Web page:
The temperature does drift up during the course of a run, but I can't imagine that a 10-12 °F change in temperature could cause a measurable drop in resistance. I'm wondering if a collection of H2 bubbles on the cathode could gradually foul the conductive surface (analogous to scale fouling heat transfer surfaces). Or could there be a stagnant boundary layer of ions that build up in the bath, that similarly foul the mass transfer?

Marty Ganser
aluminum processing - Minneapolis, Minnesota, US
^


2005

A. A 10 to 12 °F temperature change is a *HUGE* problem, Marty; you have to fix it.

Anodizing involves two competing reactions: the electrolytic formation of a very highly resistive oxide film vs. the constant dissolution of that film by the sulfuric acid (a reaction that is very temperature sensitive). When the film is thin or non-existent at the beginning of the process, there is almost no resistance, so the voltage must be very greatly reduced or the current will skyrocket, quickly causing unacceptable burning. But you cannot build an anodized film of any substantial thickness at that low voltage because, as the film builds, the resistance skyrockets and no current will flow. The only ways to anodize is by starting at a very low voltage and gradually and smoothly increasing that voltage in close proportion to the film thickness (or anodizing at a constant current). If the temperature rises by 10-12 degrees, the rate of dissolution of the film increases dramatically, so the thickness of the film is varying greatly, and the careful balance between film thickness and applied voltage is gone. It's not primarily a question of the change of resistance of the solution over a 10-12 degree range, it's a question of the change of resistance of the anodized film. Any temperature change beyond 2 °F is usually considered a problem.

Ted Mooney, finishing.com
Ted Mooney, P.E.
Striving to live Aloha
finishing.com - Pine Beach, New Jersey
^


2005

Q. Does the same hold true for "barrier" anodization?

We aren't using a sulfuric bath, but a near neutral (pH 6.5 ~ 6.7) organic electrolyte; we're only anodizing about 100 nm deep, using constant voltage and a "cut-off time" to control film build (line speed controls dwell time in the bath). Typical production takes about 2 hours to process one spool of our product, but dwell time for a given unit length is less than 20 seconds.

I admit our temperature control should be tighter (an expenditure proposal is awaiting approval), but I've done some lab-scale batch tests which indicate that bath temperature needs to change almost 50 °F to see the same change in product quality that we see on-line with a 10 °F change.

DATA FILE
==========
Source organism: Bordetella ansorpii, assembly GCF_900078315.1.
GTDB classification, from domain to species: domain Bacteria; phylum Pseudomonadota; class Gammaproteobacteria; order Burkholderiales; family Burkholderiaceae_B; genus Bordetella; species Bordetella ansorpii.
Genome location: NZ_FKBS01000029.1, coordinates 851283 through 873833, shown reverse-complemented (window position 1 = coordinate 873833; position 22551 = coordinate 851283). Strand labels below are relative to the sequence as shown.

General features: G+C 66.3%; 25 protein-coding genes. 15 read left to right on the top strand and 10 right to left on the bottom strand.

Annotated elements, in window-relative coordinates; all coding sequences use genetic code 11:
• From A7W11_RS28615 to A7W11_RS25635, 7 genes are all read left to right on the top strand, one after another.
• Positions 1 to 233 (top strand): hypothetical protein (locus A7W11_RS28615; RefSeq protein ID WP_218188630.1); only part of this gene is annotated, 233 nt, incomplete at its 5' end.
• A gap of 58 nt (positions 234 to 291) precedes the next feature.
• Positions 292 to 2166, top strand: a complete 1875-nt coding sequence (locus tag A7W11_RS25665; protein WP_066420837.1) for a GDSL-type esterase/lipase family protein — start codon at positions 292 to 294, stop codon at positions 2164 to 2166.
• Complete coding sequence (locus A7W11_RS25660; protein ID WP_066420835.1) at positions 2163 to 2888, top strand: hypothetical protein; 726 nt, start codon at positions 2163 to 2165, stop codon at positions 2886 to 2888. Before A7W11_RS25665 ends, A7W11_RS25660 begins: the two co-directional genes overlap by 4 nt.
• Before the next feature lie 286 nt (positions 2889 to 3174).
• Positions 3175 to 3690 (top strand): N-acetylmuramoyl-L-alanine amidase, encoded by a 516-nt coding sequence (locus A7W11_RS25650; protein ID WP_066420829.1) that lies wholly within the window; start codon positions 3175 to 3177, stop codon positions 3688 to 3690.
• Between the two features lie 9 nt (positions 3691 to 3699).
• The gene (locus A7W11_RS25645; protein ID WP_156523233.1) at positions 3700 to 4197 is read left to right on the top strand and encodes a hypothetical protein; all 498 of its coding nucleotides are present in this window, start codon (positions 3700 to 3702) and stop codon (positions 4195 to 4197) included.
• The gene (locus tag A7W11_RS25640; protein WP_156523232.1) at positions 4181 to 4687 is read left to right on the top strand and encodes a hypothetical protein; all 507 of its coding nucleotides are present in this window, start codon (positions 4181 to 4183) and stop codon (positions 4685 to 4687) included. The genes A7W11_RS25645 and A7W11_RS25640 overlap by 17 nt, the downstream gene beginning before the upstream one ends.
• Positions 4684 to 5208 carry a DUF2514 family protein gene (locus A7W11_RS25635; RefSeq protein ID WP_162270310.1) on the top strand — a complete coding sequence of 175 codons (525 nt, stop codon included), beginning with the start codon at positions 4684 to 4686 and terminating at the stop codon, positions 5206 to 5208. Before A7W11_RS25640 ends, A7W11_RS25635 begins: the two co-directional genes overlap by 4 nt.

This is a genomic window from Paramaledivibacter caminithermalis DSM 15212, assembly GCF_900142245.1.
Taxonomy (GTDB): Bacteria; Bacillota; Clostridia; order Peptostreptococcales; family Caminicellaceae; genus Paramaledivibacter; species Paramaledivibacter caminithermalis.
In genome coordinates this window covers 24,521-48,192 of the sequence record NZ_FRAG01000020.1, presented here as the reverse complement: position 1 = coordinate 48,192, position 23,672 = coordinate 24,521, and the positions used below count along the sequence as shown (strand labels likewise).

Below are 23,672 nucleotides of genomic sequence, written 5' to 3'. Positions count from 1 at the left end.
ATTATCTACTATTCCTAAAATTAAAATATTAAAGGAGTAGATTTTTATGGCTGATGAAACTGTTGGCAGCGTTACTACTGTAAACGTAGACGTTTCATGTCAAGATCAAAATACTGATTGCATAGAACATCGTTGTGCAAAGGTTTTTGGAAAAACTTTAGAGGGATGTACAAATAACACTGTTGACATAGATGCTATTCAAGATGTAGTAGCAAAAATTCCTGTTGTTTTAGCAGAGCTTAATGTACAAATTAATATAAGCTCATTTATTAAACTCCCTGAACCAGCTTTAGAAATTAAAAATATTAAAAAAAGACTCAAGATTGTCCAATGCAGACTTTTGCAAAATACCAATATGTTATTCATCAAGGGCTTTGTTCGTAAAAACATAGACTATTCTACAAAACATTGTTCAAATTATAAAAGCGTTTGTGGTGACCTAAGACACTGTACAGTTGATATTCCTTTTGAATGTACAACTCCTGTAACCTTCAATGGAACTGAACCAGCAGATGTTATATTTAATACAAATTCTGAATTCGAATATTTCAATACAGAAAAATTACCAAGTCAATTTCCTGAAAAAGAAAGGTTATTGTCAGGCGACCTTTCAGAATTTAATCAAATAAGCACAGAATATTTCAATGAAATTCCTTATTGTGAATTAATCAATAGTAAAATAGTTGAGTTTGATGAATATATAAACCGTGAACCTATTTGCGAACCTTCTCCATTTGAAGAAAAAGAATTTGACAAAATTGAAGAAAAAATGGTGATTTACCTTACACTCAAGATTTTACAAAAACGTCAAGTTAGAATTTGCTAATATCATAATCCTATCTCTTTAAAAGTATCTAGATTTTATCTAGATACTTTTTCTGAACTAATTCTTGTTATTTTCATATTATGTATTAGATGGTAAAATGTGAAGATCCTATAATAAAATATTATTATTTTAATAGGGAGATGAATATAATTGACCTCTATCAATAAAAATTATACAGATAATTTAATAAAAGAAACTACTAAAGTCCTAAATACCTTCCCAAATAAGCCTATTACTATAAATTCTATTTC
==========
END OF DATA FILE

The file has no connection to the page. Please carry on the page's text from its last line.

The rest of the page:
Our product quality is highly dependent on the concentrations [proprietary] of our electrolyte, which we monitor closely during each run. Is it possible that something is happening at the interfaces (a concentration depletion or build-up) that wouldn't be noticed in the bulk solution?

Or am I overlooking the obvious temperature issue, and obsessing over a more exotic but unlikely culprit?

Marty Ganser
electronic components - Minneapolis, Minnesota, US
^


Trouble in Your Tank: Handbook for Solving Plating Problems
by Larry Durney
from Abe Books
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2005

A. Books and the internet reveal that tartaric acid is often used for anodizing electrolytic capacitor foil, which may be somewhat similar to your process; I was slightly involved in tartaric acid anodizing 25 years ago. I don't recall the temperature control range that was imposed, but I'm sure that a 10 to 12 degree variation was not allowable even in those ancient days.

As Larry Durney reminds us in "Trouble in Your Tank", electrochemical processes are very complex... and not fully understood. Therefore, he tells us, a primary requirement is total consistency on everything that can be measured and controlled. In his words, electrochemical processes must be "Bible right" / "Letter of the law" right even though we may not know exactly why, or what the effects of the inconsistencies might be.

There certainly could be other causes for the problem; there probably are, and you're probably on their track ... but until we have temperature consistency -- one of the big-picture items that affects chemical activity, solution resistance, diffusion barrier dynamics, viscosity, hydrogen release, and other things -- we are operating out of control. So I think you should do what you can to push that expenditure appropriation through :-)

Good luck.

Ted Mooney, finishing.com
Ted Mooney, P.E.
Striving to live Aloha
finishing.com - Pine Beach, New Jersey
^



July 3, 2016
37497

Q. Please inform me if a technology is available to online reel to reel Anodize wire in gold or other colors for making Book binding wires? Also, if we can coat aluminum on steel wire and then color Anodize? Is it expensive and practical?

Ismail Godhrawala
wire - Mumbai India
^


July 2016

12 ga. Anodized Aluminum Wire


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A. Hi Ismail. Continuous anodizing is not a problem per se. We appended your inquiry to a thread where we describe it's use for electrolytic capacitors, lithographic sheets, etc. What I predict as the larger potential problem is forming the wire after anodizing without ruining it because anodizing is a brittle ceramic-like coating. So I would suggest that you concentrate your efforts there -- by buying some anodized wire and making sure you can successfully and reliably form it and keep it formed right before committing to a continuous anodizing line which might not meet your needs. Aluminum craft wire is widely available and widely used. Good luck.

Aluminum cannot be electroplated out of a conventional aqueous plating bath. Although it is reportedly possible to anodize the plating after electrodeposition of aluminum from an organic plating bath, I think it would be too expensive & exotic for such an application. Good luck.

Regards,

pic of Ted Mooney
Ted Mooney, P.E. RET
Striving to live Aloha
finishing.com - Pine Beach, New Jersey
^